The 42-year-old man, whose name was withheld, was free-diving in about 25 feet of water off the lower Florida Keys Saturday and speared a Goliath Grouper, Monroe County Sheriff's Detective Mark Coleman said. “It looks like the fish wrapped the line attached to the spear around the victim's wrist.
The fish then went into a hole in a coral rock, effectively pinning the man to the bottom of the ocean,” Coleman said in a news release. Police divers found the speared fish tightly wedged into the hole, with the man's body still tangled in the line, a sheriff's spokeswoman said.
I don't spearfish much anymore, but it strikes me as nuts to spear a fish that big with a line anyway don't you think. # of Dives: 200 – 499 Location: Stuck in the middle with you That title on this thread is very misleading and, it is incorrect.
Check out this video of a diver having his mangrove snappers gobbled up by a swarm of hungry goliathgrouper. In that time they have rebounded and are found in great numbers on any shallow-water structures like the wrecks in the video.
Nicole Norway was diving off the Florida coast when the fish swam to her She tickled its chin before they both pulled their best pouts for the camera Photographer Wayne McWilliams captured the moment at an artificial reef This the extraordinary moment a Goliath grouper swam up to a diver and pecked her on the lips as she puckered up for a kiss.
Photographer Wayne McWilliams was diving off Boynton Beach in Florida, USA, when he captured the brief underwater romance. Fellow diver Nicole Norway swam right up to the grouper and tickled its chin before turning towards the fish as they both pulled their best pouts for the camera.
The 58-year-old photographer said: 'We dive a wreck called the MV Castor, which was sunk as an artificial reef in 2001. He recalled: 'To get the full diver and that huge fish all in frame I needed to move back.
High Quality Prints may be ordered by clicking the BUY PRINT link Search Photos via Category Tree, Image Search, Marine, Terrestrial, or Image Galleries. Image Description: Scuba Diver observing an Atlantic GoliathGrouper (Epimetheus Tamara), inside the wreck of the Mishap offshore Singer Island, Florida, USA.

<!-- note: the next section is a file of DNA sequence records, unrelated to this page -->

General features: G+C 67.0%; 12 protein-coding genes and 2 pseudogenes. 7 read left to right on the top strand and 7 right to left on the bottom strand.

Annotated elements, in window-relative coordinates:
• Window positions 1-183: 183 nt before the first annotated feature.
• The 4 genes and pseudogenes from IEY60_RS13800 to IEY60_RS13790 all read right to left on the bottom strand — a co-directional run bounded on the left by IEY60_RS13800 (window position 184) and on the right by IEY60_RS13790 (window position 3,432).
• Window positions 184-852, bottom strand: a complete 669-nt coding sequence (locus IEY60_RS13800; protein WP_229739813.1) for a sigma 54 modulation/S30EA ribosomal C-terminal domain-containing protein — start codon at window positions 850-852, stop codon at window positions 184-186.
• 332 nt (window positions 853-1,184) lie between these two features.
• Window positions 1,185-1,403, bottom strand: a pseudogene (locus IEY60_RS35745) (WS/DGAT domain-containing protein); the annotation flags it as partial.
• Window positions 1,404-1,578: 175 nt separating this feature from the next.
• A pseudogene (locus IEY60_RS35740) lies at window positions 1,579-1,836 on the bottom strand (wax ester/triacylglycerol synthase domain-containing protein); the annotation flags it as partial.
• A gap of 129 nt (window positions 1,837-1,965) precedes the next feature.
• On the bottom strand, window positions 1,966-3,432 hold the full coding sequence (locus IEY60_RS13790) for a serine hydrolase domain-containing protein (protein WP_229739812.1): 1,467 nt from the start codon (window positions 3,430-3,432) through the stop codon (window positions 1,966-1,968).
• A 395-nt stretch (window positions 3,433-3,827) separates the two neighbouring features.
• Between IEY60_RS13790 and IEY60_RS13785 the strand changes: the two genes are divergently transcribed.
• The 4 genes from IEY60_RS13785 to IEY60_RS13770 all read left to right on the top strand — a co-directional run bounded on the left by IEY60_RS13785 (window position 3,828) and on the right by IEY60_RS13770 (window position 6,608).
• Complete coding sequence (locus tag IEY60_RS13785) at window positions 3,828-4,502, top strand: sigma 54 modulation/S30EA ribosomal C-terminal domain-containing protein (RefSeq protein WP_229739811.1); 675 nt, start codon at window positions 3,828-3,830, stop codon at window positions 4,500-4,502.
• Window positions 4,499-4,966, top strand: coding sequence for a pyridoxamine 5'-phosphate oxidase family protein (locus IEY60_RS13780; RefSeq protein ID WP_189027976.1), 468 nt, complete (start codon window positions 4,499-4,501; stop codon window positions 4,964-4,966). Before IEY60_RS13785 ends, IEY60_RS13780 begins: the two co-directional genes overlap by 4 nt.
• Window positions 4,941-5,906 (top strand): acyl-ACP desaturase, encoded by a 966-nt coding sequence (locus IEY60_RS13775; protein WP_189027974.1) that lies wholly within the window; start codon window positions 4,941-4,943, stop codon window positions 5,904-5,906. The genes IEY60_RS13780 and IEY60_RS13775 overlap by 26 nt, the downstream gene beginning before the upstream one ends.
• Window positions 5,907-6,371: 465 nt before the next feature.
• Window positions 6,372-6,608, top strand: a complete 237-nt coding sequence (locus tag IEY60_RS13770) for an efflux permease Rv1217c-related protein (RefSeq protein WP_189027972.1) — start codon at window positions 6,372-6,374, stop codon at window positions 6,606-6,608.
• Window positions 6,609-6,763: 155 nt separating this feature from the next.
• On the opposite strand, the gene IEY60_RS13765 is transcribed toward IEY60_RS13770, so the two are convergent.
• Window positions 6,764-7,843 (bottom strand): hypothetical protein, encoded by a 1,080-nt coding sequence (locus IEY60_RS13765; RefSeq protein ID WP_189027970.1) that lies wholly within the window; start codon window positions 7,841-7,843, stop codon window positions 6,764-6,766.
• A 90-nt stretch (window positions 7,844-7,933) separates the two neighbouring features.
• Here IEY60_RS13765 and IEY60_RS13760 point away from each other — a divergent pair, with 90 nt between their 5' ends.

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Jim Abernathy, a well known conservationist and deep sea diver is taking a stand to protect Goliath Groupers. Abernathy, clearly against the move says, he hopes others in the state will take measures to protect the species. He said, the friendly, but large fish are not only an asset to marine life, but contribute to tourism.
These divers travel from all over the world, fly in, spend money on hotels, on restaurants, and go out on a dive boats to see this beautiful creature. “No one we talked with were in favor of harvesting the grouper, but if you have a differing opinion FCC will be holding a workshop in Stuart on Oct. 1.
These divers travel from all over the world, fly in, spend money on hotels, on restaurants, and go out on a dive boats to see this beautiful creature. WBF 25 News reached out to FCC to find out why they would suggest harvesting a critically endangered species.
No one we talked with were in favor of harvesting the grouper, but if you have a differing opinion FCC will be holding a workshop in Stuart on Oct. 1. The National Association of Underwater Instructors (Nazi Worldwide) has been advancing its Nazi Green Diver Initiative (GDI) since early July 2015, and the GDI will be present at the Demo Show at Booth 1571 on Nov. 4 through Nov. 7 to broadcast its developed features and conservation progress to the dive industry.
GDI has the potential to be an essential resource for divers who want to create a cleaner aquatic world,’ said Nazi Executive Director Dallas Edmonton. Among its other developments, the dive industry will get to meet GDI’s first-ever full-time manager, who will take charge of advancing its mission.
With 10 years of non-profit experience, Sam Richardson will lead the effort to foster a more vibrant and impactful organization. ‘GDI is here to help support and empower divers to make positive, global changes, at a grassroots level.